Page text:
based on the fact that I felt everything I had been doing was no good.

      (Dahl, Morning Glory: A Biography of Mary Lou Williams, 239-240).

      As a result, in the middle of a set one night in, she simply stopped playing and walked out. That night in 1954 marked the beginning of a three year hiatus from regular performance and a time of deep, personal and spiritual evaluation.

      Mary Lou Williams drew back from public performing, and devoted herself to reading the Psalms, prayer, and a life of relative solitude. For the first time in her life, she did not turn to music as a mode of escape. She, instead, chose to face her demons head on, trying to find a new direction in her life. She was able to get a ticket home to New York, but holed up in her apartment when she got there, shutting the jazz world out completely. She stopped playing piano, and did not listen to any radio or jazz recordings.

      Her financial situation became so dire however, that she was eventually forced to accept the occasional gig in order to support herself. Mary eventually decided to seek out a church, and after months of searching,
      found Our Lady of Lourdes, a Catholic Church located on 142nd street. She attended her new church daily, sometimes spending hours fasting and praying. She quit her excessive spending habits and began to help others. She gave away money, clothes and food. She bought groceries and cared for musician friends of hers that had drug problems.

      Even her speech changed, no longer focused on music, but on God, prayer, and the problems of this world. Her entire life was different.158
      Mary’s big return to music happened at the 1957 Newport Jazz Festival with the Dizzy Gillespie Orchestra. It was a long time coming. Dizzy, among others, had been a friend to Mary throughout her three year pause from music. He had always tried to get her back into music, but had never succeeded.

      A Jesuit Priest named Anthony Crowley, who had befriended Mary, was able to convince her to return. “’You’re an artist,’ he told her. ‘You belong at the piano and writing music. It’s my business to help people through the Church and your business to help people through music.’”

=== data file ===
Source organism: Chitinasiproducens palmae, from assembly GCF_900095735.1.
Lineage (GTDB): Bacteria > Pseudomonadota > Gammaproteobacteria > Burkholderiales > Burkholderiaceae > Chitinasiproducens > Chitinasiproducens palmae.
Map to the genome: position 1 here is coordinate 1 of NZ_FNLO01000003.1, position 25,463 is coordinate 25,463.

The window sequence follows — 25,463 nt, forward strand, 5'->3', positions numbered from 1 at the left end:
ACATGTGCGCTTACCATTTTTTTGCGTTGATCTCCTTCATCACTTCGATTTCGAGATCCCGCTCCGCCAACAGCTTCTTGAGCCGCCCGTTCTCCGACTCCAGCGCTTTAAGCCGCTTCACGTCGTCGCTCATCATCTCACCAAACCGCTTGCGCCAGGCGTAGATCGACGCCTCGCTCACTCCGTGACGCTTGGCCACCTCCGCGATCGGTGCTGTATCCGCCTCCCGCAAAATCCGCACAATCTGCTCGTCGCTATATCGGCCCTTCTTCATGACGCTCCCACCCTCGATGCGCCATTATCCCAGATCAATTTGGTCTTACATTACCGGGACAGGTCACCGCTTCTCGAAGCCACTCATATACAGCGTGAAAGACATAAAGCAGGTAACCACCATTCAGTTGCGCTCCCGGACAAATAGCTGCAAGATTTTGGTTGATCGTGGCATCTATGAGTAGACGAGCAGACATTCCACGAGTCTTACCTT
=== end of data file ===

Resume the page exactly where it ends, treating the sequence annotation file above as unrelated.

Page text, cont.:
After Newport, Mary continued to accept playing opportunities. Although she preferred to avoid nightclubs, she needed money, and many new clubs and restaurants were calling her to headline. Something had changed for Mary, however. She no longer sought out work to advance her name, compositions, or career. She did so to save money that would be used to start what would later become the Bel Canto Foundation, an
      organization that existed to provide emotional and medical aid to drug addicted musicians.

      This was an incredibly personal issue for Mary, after watching a great number of her friends from New York die as a result from drug abuse, including saxophonist Charlie Parker (1955) and pianist Tadd Dameron (1965). Wardell Grey, a saxophonist who had recorded a number of times with Mary, was beaten to death by gangsters for not paying a debt that had mounted because of drug addiction. Acclaimed vocalist Billie Holiday succumbed to cirrhosis of the liver due to years of alcohol and drug abuse. Mary took initiative and founded the Bel Canto Foundation.

      During this time, Mary was also able to find a renewed level of peace while she was playing.

      Before, I was almost wasted…now I can express myself better without
      “hoggin’ up”—making mistakes. My thinking is much better. I can really
      play from my mind through my heart to my fingertips, and that’s what jazz
      really is.

      (Dahl, Morning Glory: A Biography of Mary Lou Williams, 270).

      The early 1960s were a time of political change in America. The black
      community had shown resistance to the racist policies from the earlier part of the century and had seen positive change. Desegregation was beginning to take place, and freedom marches as well as nationally organized boycotts were regularly scheduled. Jazz music reflected this wave of change. ‘Free Jazz’ musicians musically represented their feelings of political and social unrest. Many jazz musicians felt free to experiment.

      Mary disliked such movements as she felt that they ignored the African roots of jazz and the overall African-American experience which gave the music unity and originality. The 1960s was also a time of change in the Catholic Church. The church had observed the changes in popular music, and in an effort to reflect this, they passed a few ordinances which allowed for a more modern representation of music in their worship services. This reformation within church policy opened the door for Mary to write jazz
      liturgical music. She quickly got to work, writing a hymn for Martin De Porres, an Afro-Peruvian priest who had been recently canonized (the first non-Caucasian man to be given the distinction).

      The piece was premiered in November 1963 at St. Francis Xavier Church, and a month later was performed for the mainstream public at Philharmonic Hall with Dizzy Gillespie. Although it garnered mixed reviews, Mary continued to write Sacred Jazz music and eventually had enough to material to record her first Sacred Jazz Album, Mary
      Lou Williams Presents Black Christ of the Andes.

      Black Christ of the Andes was diverse. A few tracks included a mix of choir and piano, other tracks had various small ensembles, and one was solo piano. Mary’s playing is controlled, soulful, blues driven, and at some points impressionistic.